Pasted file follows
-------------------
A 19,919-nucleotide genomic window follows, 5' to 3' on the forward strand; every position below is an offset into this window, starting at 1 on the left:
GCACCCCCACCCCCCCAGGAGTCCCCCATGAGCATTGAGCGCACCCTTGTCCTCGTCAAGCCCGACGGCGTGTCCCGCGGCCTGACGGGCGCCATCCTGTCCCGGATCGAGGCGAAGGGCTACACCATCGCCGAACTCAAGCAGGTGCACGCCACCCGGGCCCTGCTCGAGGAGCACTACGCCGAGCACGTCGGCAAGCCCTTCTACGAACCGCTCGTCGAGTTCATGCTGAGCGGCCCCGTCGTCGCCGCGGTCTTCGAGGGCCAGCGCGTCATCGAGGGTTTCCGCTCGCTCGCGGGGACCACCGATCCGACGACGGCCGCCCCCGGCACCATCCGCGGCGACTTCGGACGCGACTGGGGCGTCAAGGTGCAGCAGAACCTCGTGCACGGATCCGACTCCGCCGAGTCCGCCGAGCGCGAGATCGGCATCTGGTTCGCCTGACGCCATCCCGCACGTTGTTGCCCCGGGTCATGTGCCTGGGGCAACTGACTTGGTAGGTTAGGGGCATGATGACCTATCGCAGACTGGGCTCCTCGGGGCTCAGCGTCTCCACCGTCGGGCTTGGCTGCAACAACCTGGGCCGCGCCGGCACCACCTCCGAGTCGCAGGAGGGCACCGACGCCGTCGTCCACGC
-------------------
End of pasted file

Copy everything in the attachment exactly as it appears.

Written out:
A 19,919-nucleotide genomic window follows, 5' to 3' on the forward strand; every position below is an offset into this window, starting at 1 on the left:
GCACCCCCACCCCCCCAGGAGTCCCCCATGAGCATTGAGCGCACCCTTGTCCTCGTCAAGCCCGACGGCGTGTCCCGCGGCCTGACGGGCGCCATCCTGTCCCGGATCGAGGCGAAGGGCTACACCATCGCCGAACTCAAGCAGGTGCACGCCACCCGGGCCCTGCTCGAGGAGCACTACGCCGAGCACGTCGGCAAGCCCTTCTACGAACCGCTCGTCGAGTTCATGCTGAGCGGCCCCGTCGTCGCCGCGGTCTTCGAGGGCCAGCGCGTCATCGAGGGTTTCCGCTCGCTCGCGGGGACCACCGATCCGACGACGGCCGCCCCCGGCACCATCCGCGGCGACTTCGGACGCGACTGGGGCGTCAAGGTGCAGCAGAACCTCGTGCACGGATCCGACTCCGCCGAGTCCGCCGAGCGCGAGATCGGCATCTGGTTCGCCTGACGCCATCCCGCACGTTGTTGCCCCGGGTCATGTGCCTGGGGCAACTGACTTGGTAGGTTAGGGGCATGATGACCTATCGCAGACTGGGCTCCTCGGGGCTCAGCGTCTCCACCGTCGGGCTTGGCTGCAACAACCTGGGCCGCGCCGGCACCACCTCCGAGTCGCAGGAGGGCACCGACGCCGTCGTCCACGC